President Barack Obama works as his motorcade arrives at Bradley International Airport in Windsor Locks, Conn., May 18. (photo by Pete Souza)
WASHINGTON (AP) -- A bleak jobs report suggests the recovery from the Great Recession will be longer and bumpier than many economists had envisioned.
Most economists say job growth should strengthen later this year as gasoline prices drop further and the economy recovers from the effects of natural disasters in the U.S. and abroad. But the recovery is starting to weaken 17 months before the 2012 election, which could hurt President Barack Obama's re-election prospects.
The unemployment rate in May inched up to 9.1 percent from 9 percent, the Labor Department said Friday; when Obama took office, it was 7.8 percent.
The Conference Board, a business research group, predicts the rate will be 8.5 percent at the end of next year. That would mean Obama would face a higher unemployment rate than any president running for re-election since World War II.
"The recovery has not been derailed, but it's slow," said Michelle Meyer, an economist at Bank of America Merrill Lynch. "We're still in a muddle-through period."
Only 54,000 jobs were created in May, the fewest in eight months. By contrast, an average of 220,000 jobs were created in each of the previous three months. Private companies hired only 83,000 workers in May - the fewest in nearly a year - while state and local governments cut 30,000 jobs.
The Dow Jones industrial average finished down 97 points, its third straight loss. The Dow, Standard & Poor's 500 and Nasdaq composite have all declined in each of the last five weeks, the longest losing streak since mid-2008.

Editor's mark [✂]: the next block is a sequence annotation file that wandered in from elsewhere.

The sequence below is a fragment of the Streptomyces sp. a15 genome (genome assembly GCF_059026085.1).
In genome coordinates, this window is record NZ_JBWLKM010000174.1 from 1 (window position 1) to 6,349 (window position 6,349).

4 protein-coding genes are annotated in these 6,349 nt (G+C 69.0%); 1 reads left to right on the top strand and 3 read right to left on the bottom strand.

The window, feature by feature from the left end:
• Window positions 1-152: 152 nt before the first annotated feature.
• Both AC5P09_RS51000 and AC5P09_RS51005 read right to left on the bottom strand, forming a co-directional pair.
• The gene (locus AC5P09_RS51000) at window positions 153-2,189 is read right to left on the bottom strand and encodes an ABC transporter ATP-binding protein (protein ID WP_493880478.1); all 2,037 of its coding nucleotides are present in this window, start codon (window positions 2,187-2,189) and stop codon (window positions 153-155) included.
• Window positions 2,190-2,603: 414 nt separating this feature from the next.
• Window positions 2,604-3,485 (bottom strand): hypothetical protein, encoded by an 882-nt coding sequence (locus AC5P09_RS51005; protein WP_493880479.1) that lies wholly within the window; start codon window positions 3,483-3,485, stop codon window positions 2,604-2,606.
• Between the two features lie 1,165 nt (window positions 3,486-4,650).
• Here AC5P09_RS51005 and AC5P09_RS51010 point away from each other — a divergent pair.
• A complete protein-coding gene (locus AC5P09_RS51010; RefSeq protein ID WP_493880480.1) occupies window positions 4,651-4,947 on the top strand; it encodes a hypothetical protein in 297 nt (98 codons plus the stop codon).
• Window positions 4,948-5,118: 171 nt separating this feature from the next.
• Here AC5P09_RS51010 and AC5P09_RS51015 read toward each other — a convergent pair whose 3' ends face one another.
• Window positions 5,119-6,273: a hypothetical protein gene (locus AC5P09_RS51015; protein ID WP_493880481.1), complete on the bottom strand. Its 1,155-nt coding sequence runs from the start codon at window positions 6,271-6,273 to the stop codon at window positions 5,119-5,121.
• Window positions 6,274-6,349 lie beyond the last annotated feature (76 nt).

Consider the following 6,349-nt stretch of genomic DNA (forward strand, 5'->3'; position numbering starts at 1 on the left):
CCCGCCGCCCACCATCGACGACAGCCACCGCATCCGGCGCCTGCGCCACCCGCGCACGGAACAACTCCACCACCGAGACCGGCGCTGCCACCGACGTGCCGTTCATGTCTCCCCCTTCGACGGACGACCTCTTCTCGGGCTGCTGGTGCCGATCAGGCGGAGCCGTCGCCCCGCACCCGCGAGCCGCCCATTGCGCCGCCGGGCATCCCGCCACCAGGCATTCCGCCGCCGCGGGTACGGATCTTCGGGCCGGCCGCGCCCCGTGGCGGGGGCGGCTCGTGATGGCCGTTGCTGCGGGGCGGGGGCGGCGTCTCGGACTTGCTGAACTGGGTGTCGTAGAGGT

Several chronic problems are weighing on the economy. Home prices are still falling. The average worker's pay isn't keeping up with inflation. Cutbacks in spending by state and local governments are contributing to slower growth, even in the private sector. And members of Congress are preparing to cut spending.
Gas prices climbed to nearly $4 a gallon this spring. They've since declined to about $3.79 and are expected to fall more, possibly freeing consumers to spend more on goods such as cars, appliances and furniture. Consumer spending accounts for about 70 percent of the economy.
But even if gas prices dip, they'll likely remain high and continue to squeeze consumers and the industries that depend on them. For example, companies that rely heavily on motorists - like hotels and restaurants - cut employment in May.
Even economists who think hiring will pick up don't expect it to grow very fast.
Heidi Shierholz, an economist at the liberal Economic Policy Institute, expects employers to add about 150,000 jobs a month for the next few months. Up to 300,000 new jobs a month would be needed to significantly drive down the unemployment rate.
Among the deepest job cuts were those in local governments, which slashed 28,000 last month, the most since November. Nearly 18,000 were in education. Cities and counties have cut jobs for 22 straight months. Since September 2008, 446,000 jobs have vanished.